Let's take the other tack. You fancy a horse drawn barrier 14 of 14 in a 1400m race. Well, that's okay, he gets back anyway, and always comes from behind to win. You have been listening to trainer speak, haven't you? So, the race begins, and as you suggested, your horse drops back to last from his wide draw. Now, one of two things can happen, fast pace or a slow pace in the race. If the pace of the race is slow, sectional times again tell us it is a mathematical impossibility for your horse to finish over the top of the front runners who have have an easy first 600m. Because the horses are so evenly matched nowadays, one cannot run 2 seconds quicker over the last 400m, when the leaders burnt up little or no petrol at the start of the race. So what happens, your horse comes from last, plods to the line, with a faster sectional than the leaders only to finish just out of the placings. And how many times have you seen a horse back last on the turn, on the inside, and the jockey rides him for luck looking for rails runs? Yes, sometimes they win, if there has been plenty of pace in the early and middle stages of the race, and if all the gaps appear, and if one of the leaders don't collapse and interfere with your Bernborough and if ........ Gee, plenty of ifs there, isn't there. And astute profitable punters don't rely on ifs and buts, they rely on facts and making all the right decisions.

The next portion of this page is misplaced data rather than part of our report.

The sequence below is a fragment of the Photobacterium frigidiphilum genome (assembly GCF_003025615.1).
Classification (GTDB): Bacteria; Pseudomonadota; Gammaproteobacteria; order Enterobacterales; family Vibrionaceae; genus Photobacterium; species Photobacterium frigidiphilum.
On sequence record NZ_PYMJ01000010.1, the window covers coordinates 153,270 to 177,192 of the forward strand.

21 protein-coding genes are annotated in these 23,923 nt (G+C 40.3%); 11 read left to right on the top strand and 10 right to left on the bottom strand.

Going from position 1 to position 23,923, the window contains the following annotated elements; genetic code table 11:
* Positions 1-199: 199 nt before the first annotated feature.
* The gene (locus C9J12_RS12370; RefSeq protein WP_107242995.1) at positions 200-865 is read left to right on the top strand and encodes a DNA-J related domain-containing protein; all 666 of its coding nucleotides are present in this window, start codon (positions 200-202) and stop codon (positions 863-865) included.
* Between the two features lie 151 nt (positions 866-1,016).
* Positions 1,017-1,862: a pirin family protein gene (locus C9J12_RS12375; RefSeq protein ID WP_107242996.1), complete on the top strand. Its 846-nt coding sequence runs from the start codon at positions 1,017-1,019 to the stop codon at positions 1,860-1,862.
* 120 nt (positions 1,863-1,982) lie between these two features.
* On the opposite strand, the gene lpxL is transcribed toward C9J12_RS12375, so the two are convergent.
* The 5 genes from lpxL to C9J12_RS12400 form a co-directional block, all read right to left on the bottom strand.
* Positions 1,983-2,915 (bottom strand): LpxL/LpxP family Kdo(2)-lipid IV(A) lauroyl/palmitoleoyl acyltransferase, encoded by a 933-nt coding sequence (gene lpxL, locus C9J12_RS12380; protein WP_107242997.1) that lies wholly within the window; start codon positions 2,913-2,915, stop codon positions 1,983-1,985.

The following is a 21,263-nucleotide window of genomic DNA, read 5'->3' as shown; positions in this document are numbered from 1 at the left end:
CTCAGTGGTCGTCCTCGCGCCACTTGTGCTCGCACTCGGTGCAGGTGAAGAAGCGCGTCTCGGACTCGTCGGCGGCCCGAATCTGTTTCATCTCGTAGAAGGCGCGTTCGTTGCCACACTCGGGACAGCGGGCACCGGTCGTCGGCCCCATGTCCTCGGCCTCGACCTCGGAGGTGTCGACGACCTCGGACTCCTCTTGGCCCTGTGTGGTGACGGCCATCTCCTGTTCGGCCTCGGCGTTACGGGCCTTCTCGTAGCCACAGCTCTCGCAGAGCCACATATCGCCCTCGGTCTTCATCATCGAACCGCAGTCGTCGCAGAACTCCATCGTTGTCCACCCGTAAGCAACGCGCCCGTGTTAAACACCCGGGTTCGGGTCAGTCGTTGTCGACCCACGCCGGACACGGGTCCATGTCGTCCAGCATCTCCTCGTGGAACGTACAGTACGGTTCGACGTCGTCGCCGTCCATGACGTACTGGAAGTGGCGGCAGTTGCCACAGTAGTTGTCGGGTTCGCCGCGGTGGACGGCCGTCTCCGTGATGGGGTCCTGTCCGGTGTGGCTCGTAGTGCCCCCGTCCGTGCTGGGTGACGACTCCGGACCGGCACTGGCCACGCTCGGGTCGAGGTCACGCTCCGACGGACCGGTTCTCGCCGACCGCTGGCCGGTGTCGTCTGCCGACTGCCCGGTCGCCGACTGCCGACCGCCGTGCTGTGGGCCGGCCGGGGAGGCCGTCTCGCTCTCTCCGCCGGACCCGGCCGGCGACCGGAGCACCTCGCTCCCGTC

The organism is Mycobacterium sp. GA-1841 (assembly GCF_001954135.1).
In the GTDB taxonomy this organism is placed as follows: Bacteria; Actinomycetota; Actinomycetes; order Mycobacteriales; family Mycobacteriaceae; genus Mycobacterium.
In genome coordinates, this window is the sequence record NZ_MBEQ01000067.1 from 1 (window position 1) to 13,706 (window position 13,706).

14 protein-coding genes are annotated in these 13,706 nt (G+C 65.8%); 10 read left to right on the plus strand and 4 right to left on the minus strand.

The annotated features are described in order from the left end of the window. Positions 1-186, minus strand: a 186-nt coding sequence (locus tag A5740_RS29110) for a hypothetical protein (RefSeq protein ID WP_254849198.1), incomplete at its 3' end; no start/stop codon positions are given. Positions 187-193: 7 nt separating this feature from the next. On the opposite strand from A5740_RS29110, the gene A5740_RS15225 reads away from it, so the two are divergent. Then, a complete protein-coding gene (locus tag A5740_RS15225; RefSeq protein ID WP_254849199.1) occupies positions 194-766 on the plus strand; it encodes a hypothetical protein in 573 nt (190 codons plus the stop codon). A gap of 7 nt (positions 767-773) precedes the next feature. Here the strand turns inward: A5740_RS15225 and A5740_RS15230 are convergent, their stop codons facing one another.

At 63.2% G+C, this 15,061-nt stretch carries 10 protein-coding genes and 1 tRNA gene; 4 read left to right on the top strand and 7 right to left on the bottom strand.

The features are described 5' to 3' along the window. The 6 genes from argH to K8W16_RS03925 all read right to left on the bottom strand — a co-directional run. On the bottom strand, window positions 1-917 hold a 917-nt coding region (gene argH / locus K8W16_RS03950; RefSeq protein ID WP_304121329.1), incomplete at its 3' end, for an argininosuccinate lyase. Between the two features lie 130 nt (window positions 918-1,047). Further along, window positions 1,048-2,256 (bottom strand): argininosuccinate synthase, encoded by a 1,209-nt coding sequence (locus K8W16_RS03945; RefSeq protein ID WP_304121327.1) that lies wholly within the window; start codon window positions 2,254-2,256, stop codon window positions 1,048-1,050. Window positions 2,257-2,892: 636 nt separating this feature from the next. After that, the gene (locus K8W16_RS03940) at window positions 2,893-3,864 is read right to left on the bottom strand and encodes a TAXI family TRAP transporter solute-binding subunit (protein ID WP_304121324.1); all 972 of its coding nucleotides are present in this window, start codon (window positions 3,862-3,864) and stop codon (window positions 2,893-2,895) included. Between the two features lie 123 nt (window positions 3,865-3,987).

Here's another example of what could happen from a wide barrier. You draw 20 of 20 in the Doncaster Handicap. No problem, 600m run to the first turn, always pace on, doesn't matter if we get trapped wide, we can get cover. Again, balderdash !!! Trainer speak, who are you fooling? Only yourself. Only three choices form this barrier draw. Either the jockey leads, which will inevitably mean the horse won't have enough petrol at the end of the race, because there is always pace on in a 20 horse field. The horse goes to the rear and has 19 other rump steaks in front of him, and he has to go 6-8 wide on the turn, or ride for luck on the inside through plenty of traffic. Or, the horse gets trapped 3,4 maybe 5 deep for the entire 1600m, and you cannot seriously expect a horse to have that type of run and still finish off better than the horse who drew barrier 1 and sat 4th on the fence, got the clear run on top of the rise and hit the front at the 200m, can you?

Okay, so only three choices from a wide barrier. Either lead, drop out to last, or sit deep midfield and hope for a bit of luck. As astute profitable punters, we don't punt on ifs buts and hope for a bit of luck. We just don't back horses from poor barrier draws. Even in small fields, you often see a horse drawn 5 of 5, stuck out there 3 deep. It has no hope of winning.

Sure, sometimes, your horse from barrier 12 will scoot to the front, get a cushy lead, and sprint clear in the straigh to win. And your Bernborough, will drop out to last and receive a Super Impose like run along the fence to win. And your Doncaster horse will sit 3 deep with cover and still win. Sometimes, but the percentages are very low, again, check the barrier statistics of any race club.

So as the astute profitable punter we are now, from what barriers do we back horses. Just keep thinking about our old mate Keith Noud. Personally, we rarely back horses outside barrier 5 or 6, especially in small fields. Horses from wide barriers, especially outside gate 9, rarely win races. Barriers 1, 2, 3 and 4 are the best to ensure your horse gets an easy run in the race. And the horse with the eaisest run, will win most races.